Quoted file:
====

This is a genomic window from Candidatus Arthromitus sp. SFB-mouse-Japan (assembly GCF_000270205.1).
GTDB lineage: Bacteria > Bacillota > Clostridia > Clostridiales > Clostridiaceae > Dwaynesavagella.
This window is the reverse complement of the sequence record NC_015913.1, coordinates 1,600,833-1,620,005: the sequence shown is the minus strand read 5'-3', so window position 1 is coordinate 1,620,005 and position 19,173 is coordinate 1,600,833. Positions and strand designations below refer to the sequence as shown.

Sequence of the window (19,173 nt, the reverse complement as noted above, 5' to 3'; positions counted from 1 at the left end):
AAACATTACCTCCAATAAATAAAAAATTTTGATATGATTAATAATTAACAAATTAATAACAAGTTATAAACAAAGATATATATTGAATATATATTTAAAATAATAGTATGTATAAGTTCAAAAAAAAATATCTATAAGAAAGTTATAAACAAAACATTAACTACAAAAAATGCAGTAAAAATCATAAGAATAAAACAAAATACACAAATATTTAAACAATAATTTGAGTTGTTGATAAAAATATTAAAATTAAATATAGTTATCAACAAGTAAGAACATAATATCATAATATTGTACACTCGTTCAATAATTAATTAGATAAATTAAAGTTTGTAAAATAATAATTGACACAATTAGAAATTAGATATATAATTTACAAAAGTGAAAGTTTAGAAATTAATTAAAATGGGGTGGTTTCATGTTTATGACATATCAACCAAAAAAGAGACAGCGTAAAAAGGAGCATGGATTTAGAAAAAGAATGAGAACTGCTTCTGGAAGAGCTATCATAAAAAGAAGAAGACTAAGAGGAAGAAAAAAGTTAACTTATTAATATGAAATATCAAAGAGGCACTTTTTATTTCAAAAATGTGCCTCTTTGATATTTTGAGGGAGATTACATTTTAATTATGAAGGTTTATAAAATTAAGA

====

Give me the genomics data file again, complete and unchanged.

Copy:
This is a genomic window from Candidatus Arthromitus sp. SFB-mouse-Japan (assembly GCF_000270205.1).
GTDB lineage: Bacteria > Bacillota > Clostridia > Clostridiales > Clostridiaceae > Dwaynesavagella.
This window is the reverse complement of the sequence record NC_015913.1, coordinates 1,600,833-1,620,005: the sequence shown is the minus strand read 5'-3', so window position 1 is coordinate 1,620,005 and position 19,173 is coordinate 1,600,833. Positions and strand designations below refer to the sequence as shown.

Sequence of the window (19,173 nt, the reverse complement as noted above, 5' to 3'; positions counted from 1 at the left end):
AAACATTACCTCCAATAAATAAAAAATTTTGATATGATTAATAATTAACAAATTAATAACAAGTTATAAACAAAGATATATATTGAATATATATTTAAAATAATAGTATGTATAAGTTCAAAAAAAAATATCTATAAGAAAGTTATAAACAAAACATTAACTACAAAAAATGCAGTAAAAATCATAAGAATAAAACAAAATACACAAATATTTAAACAATAATTTGAGTTGTTGATAAAAATATTAAAATTAAATATAGTTATCAACAAGTAAGAACATAATATCATAATATTGTACACTCGTTCAATAATTAATTAGATAAATTAAAGTTTGTAAAATAATAATTGACACAATTAGAAATTAGATATATAATTTACAAAAGTGAAAGTTTAGAAATTAATTAAAATGGGGTGGTTTCATGTTTATGACATATCAACCAAAAAAGAGACAGCGTAAAAAGGAGCATGGATTTAGAAAAAGAATGAGAACTGCTTCTGGAAGAGCTATCATAAAAAGAAGAAGACTAAGAGGAAGAAAAAAGTTAACTTATTAATATGAAATATCAAAGAGGCACTTTTTATTTCAAAAATGTGCCTCTTTGATATTTTGAGGGAGATTACATTTTAATTATGAAGGTTTATAAAATTAAGA